The threepence (3d) (Irish: leath reul) coin was a subdivision of the pre-decimal Irish pound, worth  1⁄80 of a pound or  1⁄4 of a shilling. The Irish name (leath reul) literally meant "half reul", the reul being a sixpence coin worth the same as the Spanish real (a quarter of a peseta). As with all other Irish coins, it resembled its British counterpart, as the Irish pound was pegged to the British pound until 1979.

The coin was minted at the Royal Mint starting from 1928, and ceased to be legal tender after decimalisation on 31 December 1971. Ireland did not adopt the brass, dodecagonal three pence coin that Britain used between 1937 and 1971.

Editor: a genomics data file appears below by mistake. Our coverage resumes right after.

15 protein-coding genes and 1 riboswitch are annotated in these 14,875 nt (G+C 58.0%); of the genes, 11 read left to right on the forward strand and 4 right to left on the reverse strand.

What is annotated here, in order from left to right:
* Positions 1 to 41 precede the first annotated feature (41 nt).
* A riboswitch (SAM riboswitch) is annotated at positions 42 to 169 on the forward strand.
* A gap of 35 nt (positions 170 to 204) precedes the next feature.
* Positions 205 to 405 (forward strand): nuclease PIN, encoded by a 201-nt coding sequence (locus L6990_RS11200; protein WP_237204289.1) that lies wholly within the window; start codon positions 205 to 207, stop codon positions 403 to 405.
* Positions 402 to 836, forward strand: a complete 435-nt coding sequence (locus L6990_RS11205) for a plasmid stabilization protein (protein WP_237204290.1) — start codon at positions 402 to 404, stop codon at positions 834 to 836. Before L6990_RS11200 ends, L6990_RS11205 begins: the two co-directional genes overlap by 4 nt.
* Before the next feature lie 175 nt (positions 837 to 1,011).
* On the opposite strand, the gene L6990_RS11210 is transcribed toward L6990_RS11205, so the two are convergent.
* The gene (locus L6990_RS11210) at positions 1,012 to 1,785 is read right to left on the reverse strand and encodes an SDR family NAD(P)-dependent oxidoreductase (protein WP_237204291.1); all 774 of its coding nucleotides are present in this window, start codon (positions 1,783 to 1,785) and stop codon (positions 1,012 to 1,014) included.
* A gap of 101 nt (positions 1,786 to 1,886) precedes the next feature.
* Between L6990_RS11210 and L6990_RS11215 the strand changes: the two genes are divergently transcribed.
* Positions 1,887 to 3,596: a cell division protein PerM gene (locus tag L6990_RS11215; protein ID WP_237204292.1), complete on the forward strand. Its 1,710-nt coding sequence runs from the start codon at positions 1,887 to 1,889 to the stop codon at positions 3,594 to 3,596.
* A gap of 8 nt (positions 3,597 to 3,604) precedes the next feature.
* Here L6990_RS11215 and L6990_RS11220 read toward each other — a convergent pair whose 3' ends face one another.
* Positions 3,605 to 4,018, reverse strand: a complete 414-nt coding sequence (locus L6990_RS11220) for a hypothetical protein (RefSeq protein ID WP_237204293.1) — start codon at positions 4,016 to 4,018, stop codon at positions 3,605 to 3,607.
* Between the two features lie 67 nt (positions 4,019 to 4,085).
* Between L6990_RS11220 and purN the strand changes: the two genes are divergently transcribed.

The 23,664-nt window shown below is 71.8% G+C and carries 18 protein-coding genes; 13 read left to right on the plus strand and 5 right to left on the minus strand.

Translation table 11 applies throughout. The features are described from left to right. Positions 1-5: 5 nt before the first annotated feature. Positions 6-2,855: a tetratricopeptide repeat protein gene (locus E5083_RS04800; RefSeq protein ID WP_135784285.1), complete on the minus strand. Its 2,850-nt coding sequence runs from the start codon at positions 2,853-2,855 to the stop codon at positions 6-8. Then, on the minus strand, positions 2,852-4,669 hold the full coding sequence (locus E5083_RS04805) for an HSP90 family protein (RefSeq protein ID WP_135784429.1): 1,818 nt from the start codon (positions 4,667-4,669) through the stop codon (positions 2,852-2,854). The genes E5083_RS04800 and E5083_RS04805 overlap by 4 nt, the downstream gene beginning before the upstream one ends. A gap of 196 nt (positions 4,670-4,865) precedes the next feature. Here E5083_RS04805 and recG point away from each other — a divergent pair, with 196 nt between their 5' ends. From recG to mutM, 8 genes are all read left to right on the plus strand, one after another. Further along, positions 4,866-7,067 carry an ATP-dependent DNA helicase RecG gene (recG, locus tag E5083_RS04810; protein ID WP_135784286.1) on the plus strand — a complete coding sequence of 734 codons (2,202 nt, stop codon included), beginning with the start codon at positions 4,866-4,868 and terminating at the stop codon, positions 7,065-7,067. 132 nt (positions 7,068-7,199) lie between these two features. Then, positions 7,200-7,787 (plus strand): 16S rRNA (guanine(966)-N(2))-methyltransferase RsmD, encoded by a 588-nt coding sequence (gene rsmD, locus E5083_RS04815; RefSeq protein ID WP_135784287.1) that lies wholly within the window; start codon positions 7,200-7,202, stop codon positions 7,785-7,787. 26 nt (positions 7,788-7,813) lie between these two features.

The Celtic harp is a triangular harp traditional to Brittany, Ireland, Scotland and Wales. In Ireland and Scotland it was a wire-strung instrument requiring great skill and long practice to play, and was associated with the Gaelic ruling class. In the Republic of Ireland, it appears on the coins and coat of arms.

Éire is Irish for "Ireland", the name of an island and a sovereign state.

éire 1961


Seated hare facing left.

Engraver: Percy Metcalfe

leaṫ reul


3 Pence

KM# 12a Sp# 6642
Material Cupronickel
Weight 3.24 g
Diameter 17.7 mm
Thickness 1.81 mm
Shape round
Alignment Medal

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